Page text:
The consultation asks a number of questions related to when a prospectus should be required and when an exemption should apply. These include the automatic exemption for higher denomination securities (at least EUR 100,000) from producing a prospectus for a public offering, and the lighter disclosure regime for such securities where a prospectus has to be drawn up for a listing on an EU regulated market. It also considers whether there should be a harmonised approach across the EU to the question of prospectuses for small offerings (below EUR 5 million). The current position is that the Prospectus Directive does not mandate a prospectus for such an offering, but leaves it open to each EU member state as to whether to impose any prospectus requirements.

The consultation then moves on to focus on the content of prospectuses. Of particular interest here for structured note issuers are the questions regarding short form disclosure. When the PRIIPS Regulation comes into force in the EU, for a structured note sold to a European retail investor, there will be a need to provide a short Key Investor Document (KID) summarising the essential features of the product. This will be in addition to the separate prospectus summary that is already required under the Prospectus Directive in relation to debt securities with denominations below EUR 100,000. The European Commission acknowledges that there is a large degree of overlap in the information required for these two documents and asks for views as to how the overlap of information should best be addressed, whether by means of information already contained in the KID not being duplicated in the prospectus summary, or by eliminating the need for a prospectus summary for such securities altogether. Another alternative approach put forward is whether the formatting content of the prospectus summary and the PRIIPS KID should be aligned, in order to minimise costs and promote comparability of products. These acknowledgements and focus on the overlapping content should be welcomed by structured note issuers.

The European Commission also asks whether there would be support for introducing a maximum length for a prospectus or for certain specific sections of the prospectus, and this could be particularly relevant to structured securities programmes where the base prospectuses are typically some of the longest prospectuses that need to be approved by competent authorities. It also asks for views on whether base prospectuses should be able to remain valid for takedowns for more than the current one year period.3

For further detail on the points covered by the consultation, please see our separate publication "A European Prospectus Revolution?".4 For further details of the PRIIPS Regulation in Europe, please see Structured Thoughts Volume 5, Issue 4.5

SEC Issues Investor Bulletin Relating to Structured Notes

In January 2015, the SEC's Office of Investor Education and Advocacy issued an investor bulletin relating to structured notes. The alert may be found at the following link: http://www.sec.gov/oiea/investor-alerts-bulletins/ib_structurednotes.html.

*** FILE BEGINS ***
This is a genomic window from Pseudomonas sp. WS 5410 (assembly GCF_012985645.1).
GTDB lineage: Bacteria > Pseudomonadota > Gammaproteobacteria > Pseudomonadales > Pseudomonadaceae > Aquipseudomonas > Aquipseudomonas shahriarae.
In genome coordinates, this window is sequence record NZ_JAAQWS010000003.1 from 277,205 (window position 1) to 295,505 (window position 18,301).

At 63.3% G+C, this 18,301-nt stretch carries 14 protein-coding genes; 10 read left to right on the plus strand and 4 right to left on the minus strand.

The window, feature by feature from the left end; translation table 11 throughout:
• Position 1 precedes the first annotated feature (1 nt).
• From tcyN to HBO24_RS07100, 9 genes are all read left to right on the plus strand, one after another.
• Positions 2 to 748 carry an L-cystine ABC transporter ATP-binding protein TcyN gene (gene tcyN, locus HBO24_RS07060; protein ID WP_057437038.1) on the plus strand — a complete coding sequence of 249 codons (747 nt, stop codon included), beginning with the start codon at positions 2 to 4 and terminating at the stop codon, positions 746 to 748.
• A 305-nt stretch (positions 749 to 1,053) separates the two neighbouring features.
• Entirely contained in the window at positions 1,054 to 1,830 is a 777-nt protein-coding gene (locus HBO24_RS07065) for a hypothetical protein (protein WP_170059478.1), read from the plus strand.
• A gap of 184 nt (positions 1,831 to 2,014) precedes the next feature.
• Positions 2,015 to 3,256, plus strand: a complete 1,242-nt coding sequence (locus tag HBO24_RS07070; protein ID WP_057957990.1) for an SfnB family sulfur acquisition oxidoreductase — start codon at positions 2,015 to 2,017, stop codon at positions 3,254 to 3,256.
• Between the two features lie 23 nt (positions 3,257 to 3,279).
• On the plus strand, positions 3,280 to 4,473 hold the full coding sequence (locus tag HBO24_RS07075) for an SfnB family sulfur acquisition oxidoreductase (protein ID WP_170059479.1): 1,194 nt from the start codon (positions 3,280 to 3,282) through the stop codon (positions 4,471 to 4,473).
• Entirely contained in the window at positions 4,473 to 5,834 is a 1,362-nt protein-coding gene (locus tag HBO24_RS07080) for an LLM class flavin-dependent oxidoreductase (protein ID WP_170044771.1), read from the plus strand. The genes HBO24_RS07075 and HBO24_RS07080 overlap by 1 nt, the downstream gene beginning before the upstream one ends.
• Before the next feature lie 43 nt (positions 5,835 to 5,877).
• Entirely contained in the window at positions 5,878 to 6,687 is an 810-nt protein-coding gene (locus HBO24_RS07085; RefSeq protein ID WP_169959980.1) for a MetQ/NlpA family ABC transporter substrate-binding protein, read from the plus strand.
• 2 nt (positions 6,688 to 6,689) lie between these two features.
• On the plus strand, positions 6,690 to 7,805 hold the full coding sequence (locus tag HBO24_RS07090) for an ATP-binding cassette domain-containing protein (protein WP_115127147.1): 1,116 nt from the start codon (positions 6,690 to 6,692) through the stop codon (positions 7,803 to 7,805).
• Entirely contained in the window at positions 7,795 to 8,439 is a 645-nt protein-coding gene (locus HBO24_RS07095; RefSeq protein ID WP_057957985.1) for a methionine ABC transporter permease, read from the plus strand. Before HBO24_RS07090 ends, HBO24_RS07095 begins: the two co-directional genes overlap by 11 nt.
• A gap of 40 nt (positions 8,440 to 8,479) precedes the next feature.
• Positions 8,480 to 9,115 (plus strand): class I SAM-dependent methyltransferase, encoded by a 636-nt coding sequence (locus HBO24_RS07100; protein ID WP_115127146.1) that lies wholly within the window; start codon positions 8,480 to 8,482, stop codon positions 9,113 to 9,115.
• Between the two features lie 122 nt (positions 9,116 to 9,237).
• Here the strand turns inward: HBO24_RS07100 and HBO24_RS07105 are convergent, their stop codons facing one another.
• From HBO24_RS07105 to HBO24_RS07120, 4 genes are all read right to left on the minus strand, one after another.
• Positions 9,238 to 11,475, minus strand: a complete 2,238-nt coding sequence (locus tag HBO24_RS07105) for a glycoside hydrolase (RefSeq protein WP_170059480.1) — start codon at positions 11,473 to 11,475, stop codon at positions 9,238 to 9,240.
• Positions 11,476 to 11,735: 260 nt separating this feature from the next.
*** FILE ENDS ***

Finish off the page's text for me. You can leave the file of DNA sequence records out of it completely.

The bulletin describes various types of common structured notes, and highlights several key risk factors that are commonly associated with this product class. The bulletin also identifies a variety of recommended questions that investors should ask, prior to investing in these products.

In some respects, the bulletin builds on prior SEC alerts, including:

  • The SEC and FINRA's joint 2011 alert, "Structured Notes with Principal Protection: Note the Terms of Your Investment6"; and
  • "Equity-Linked CDs.7"

In addition, the bulletin builds on some of the themes raised in the SEC's 2012 "sweep letter":

  • The bulletin describes structured notes as an instrument with two components: a bond component and an embedded derivative.
  • The bulletin notes to investors that the purchase price of a structured note is likely to be higher than the instrument's fair value on the issue date.

The bulletin encourages investors to consider the issuer's estimated value of a structured note, and whether it is relevant to one's investment decision.

"Bail-inable" Structured Notes

Given the effectiveness of the Bank Recovery and Resolution Directive (BRRD) for EU member states, many issuers of structured products have now added the requisite disclosures to their offering materials and program documents.

As a reminder, the BRRD addresses the resolution of a failed bank and attempts to do so through an orderly process designed to, among other things, avoid disruption to the financial system as a whole, minimize contagion risk, protect depositors and avoid a taxpayer injection of support. In order to advance these objectives, the BRRD equips regulators with a number of prudential and supervisory tools. If a resolution authority has determined that an institution is failing or likely to fail, then the resolution authority may use its "bail-in" authority and impose losses on losses on liabilities owed by a financial institution (other than specified excluded liabilities) where such liabilities would not, by their terms, be required to absorb such losses. For example, a debt security can be converted into common equity.